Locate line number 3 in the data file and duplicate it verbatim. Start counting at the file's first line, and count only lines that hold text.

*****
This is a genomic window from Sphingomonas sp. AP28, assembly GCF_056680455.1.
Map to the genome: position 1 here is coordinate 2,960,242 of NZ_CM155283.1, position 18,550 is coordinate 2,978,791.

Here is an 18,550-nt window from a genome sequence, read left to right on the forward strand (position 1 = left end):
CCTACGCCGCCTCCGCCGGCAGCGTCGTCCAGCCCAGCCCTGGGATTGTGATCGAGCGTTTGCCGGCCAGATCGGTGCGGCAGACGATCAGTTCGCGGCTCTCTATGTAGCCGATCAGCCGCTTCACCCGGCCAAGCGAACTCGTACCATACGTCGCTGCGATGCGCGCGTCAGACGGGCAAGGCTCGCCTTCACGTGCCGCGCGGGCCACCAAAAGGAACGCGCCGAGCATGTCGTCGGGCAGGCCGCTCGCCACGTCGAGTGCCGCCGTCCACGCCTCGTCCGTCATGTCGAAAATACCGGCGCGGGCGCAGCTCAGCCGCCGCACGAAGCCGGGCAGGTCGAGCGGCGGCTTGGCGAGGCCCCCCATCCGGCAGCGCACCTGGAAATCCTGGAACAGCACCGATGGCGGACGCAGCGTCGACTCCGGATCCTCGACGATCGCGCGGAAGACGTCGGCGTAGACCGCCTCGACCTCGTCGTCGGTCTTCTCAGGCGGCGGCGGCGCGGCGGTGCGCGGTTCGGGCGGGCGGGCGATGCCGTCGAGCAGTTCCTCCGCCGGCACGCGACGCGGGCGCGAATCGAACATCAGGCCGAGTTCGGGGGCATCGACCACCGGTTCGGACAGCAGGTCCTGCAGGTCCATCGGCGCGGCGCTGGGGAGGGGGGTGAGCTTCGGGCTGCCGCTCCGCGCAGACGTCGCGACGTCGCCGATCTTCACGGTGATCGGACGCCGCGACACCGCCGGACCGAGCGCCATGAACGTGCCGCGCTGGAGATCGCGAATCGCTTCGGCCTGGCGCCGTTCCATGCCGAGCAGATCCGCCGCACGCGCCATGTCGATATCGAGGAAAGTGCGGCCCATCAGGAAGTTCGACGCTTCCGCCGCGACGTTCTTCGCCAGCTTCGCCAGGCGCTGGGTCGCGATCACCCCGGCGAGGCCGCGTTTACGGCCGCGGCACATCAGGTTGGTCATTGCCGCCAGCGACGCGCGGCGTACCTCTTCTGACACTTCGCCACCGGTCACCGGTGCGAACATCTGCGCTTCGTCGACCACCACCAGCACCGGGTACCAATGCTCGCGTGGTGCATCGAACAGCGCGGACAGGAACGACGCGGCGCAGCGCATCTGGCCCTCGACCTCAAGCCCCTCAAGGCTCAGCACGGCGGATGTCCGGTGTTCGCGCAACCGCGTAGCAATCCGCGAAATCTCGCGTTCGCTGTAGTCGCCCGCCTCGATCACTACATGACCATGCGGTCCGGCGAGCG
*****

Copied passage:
Here is an 18,550-nt window from a genome sequence, read left to right on the forward strand (position 1 = left end):